If you needed any additional evidence that health-care-reform-as-we-know-it has gone the way of the Dodo, look no further than Obama's remarks on the subject today:
"We've gotten pretty far down the road, but I have to admit, we've run into a bit of a buzz saw along the way. The long process of getting things done runs headlong into the special interests, their armies of lobbyists, and partisan politics aimed at exploiting fears instead of getting things done. And the longer it's taken, the uglier the process has looked."
If we're sticking with Paul Krugman's superhero theory of President Obama, then it appears that Scott Brown is his Kryptonite; the biggest initiative on the administration's domestic policy agenda is all but dead. Sure, Obama and the rest of the Democratic leadership are still making vague promises to stick with the health care reform project, but they're also saying that they don't have the votes, and that it's no longer their top priority (that would be taking on the Big Bad Bankers). The message now is, "Health care reform... um, it's great! We totally think so! Really! And we'll do it, or something kinda like it, you know, someday. Someday... later. Probably. Now watch me fight Goldman Sachs!"
Liberals are pretty upset, and warning that if Democrats back off now, they'll suffer at the polls in November. Here's how the logic goes: Even if you accept that health care reform is unpopular, Democrats will still fare better if they go ahead and pass it. After all, most Democrats have already voted for health care reform, so pass or fail, Republicans are going to run health care focused ads against them. Democrats could decide to vote against a bill at this point, but it wouldn't change the Republican ads. At least if Democrats actually pass the bill, they'll have something to show for it—tangible benefits they present to the voters.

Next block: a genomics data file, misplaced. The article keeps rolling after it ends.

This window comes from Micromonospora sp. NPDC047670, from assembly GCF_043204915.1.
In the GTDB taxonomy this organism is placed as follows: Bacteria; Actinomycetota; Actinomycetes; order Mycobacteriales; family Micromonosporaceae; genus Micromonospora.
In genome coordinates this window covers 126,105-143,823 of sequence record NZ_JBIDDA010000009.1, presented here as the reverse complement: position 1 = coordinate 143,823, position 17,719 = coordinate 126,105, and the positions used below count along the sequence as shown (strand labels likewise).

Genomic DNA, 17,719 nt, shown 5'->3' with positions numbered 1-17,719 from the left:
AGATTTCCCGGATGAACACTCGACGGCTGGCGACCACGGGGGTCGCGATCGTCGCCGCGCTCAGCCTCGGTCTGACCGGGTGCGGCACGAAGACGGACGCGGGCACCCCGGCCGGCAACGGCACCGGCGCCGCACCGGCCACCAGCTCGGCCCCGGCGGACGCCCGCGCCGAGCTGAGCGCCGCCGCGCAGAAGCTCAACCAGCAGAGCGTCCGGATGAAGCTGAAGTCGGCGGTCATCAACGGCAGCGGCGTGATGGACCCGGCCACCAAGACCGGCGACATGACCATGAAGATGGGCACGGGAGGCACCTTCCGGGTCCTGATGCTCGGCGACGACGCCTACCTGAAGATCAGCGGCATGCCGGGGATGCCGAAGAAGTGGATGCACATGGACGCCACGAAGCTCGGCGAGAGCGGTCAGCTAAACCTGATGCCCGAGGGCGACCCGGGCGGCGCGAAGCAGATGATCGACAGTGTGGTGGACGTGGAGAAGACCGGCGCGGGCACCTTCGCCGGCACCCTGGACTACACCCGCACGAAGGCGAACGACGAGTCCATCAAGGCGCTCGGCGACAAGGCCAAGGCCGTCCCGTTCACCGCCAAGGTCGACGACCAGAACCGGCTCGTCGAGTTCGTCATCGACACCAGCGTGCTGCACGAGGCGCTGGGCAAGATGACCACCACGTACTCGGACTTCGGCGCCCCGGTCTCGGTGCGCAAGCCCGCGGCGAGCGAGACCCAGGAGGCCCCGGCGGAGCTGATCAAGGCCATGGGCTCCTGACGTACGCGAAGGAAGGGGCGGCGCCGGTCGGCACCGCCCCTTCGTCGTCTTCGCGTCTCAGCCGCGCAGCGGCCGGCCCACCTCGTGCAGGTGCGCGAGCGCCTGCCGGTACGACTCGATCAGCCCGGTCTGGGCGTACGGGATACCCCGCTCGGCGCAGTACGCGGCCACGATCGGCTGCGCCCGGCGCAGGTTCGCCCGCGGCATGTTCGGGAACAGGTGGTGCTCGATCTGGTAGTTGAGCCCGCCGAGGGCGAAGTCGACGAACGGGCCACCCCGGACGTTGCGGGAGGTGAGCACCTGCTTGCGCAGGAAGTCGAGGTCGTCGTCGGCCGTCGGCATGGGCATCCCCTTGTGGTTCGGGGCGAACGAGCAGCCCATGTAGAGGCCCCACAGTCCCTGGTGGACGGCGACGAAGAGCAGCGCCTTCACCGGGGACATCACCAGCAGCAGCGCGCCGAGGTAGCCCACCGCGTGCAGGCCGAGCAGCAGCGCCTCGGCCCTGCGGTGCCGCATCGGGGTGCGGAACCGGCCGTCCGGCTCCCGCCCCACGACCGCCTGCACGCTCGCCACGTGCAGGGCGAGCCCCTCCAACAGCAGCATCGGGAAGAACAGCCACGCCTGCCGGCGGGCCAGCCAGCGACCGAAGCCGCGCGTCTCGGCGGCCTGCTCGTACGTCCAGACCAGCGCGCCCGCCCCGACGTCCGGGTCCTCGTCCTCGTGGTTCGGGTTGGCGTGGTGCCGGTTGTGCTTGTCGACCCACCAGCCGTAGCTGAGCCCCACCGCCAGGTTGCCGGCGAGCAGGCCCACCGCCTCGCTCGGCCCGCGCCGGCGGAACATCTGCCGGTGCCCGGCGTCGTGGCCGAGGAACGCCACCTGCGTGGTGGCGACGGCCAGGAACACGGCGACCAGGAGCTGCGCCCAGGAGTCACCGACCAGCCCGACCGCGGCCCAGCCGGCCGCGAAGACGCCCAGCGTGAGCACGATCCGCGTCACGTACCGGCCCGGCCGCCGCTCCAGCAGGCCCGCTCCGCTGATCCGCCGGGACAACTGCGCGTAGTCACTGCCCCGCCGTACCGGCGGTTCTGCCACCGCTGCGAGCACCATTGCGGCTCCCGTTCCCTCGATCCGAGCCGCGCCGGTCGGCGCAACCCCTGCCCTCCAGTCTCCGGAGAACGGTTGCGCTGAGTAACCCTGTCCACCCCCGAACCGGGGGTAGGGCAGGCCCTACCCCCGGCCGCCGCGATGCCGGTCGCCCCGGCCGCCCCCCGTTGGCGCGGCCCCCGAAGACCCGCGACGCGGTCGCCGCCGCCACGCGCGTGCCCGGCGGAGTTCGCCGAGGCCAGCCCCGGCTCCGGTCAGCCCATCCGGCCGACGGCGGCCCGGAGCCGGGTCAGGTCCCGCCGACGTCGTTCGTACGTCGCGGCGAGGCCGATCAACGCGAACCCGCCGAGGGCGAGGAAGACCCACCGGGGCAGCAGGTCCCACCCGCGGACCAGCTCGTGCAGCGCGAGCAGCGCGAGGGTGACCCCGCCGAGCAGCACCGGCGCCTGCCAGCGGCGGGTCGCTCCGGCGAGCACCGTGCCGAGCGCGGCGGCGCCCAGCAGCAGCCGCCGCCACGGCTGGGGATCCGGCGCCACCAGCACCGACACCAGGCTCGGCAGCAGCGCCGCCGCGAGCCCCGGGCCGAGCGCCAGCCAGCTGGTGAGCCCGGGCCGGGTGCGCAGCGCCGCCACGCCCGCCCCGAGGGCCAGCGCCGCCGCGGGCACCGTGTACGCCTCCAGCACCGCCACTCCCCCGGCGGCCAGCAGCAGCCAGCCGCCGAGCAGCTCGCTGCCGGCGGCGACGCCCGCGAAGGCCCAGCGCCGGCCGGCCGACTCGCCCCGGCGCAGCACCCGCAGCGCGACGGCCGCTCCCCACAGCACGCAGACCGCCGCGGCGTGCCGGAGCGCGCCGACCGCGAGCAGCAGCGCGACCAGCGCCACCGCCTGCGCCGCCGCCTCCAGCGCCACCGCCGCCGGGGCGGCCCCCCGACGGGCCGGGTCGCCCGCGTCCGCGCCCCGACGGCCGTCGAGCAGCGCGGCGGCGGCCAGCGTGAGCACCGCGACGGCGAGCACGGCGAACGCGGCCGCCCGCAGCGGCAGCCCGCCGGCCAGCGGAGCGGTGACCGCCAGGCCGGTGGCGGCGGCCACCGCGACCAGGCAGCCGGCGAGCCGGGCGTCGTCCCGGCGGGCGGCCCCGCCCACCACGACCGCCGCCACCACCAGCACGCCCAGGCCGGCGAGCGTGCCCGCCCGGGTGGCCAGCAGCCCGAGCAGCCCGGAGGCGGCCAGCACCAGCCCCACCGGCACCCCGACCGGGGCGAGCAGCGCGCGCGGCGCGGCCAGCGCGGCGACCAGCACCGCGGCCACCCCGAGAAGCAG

This argument sounds convincing at first, but I think it's flawed in a couple of ways. First is that passing the bill won't actually provide much in the way of tangible benefits by November 2010. Most of the spending—and thus the benefits—doesn't kick in until 2014. I also suspect that those inevitable Republican attack ads, which liberals are right to note will come no matter what the final outcome, will be far less effective if the bill dies a slow death on Washington's low-priority back burner.
Think of it this way: If health care goes away, it will still be an issue in November. But a bill that doesn't pass isn't likely to motivate voters as intensely as one that does. Passing the bill, on the other hand, would focus and energize opposition against it. The liberal case for voting for the bill presumes that after it's passed, people will finally start to like it, that the case for its merits that they've been struggling to make all year long will finally sink in. But if Democrats haven't convinced people that it's a good idea in an entire year of debate—indeed, they've done just the opposite—what are the odds they'll be able to sell people on its virtues after passage?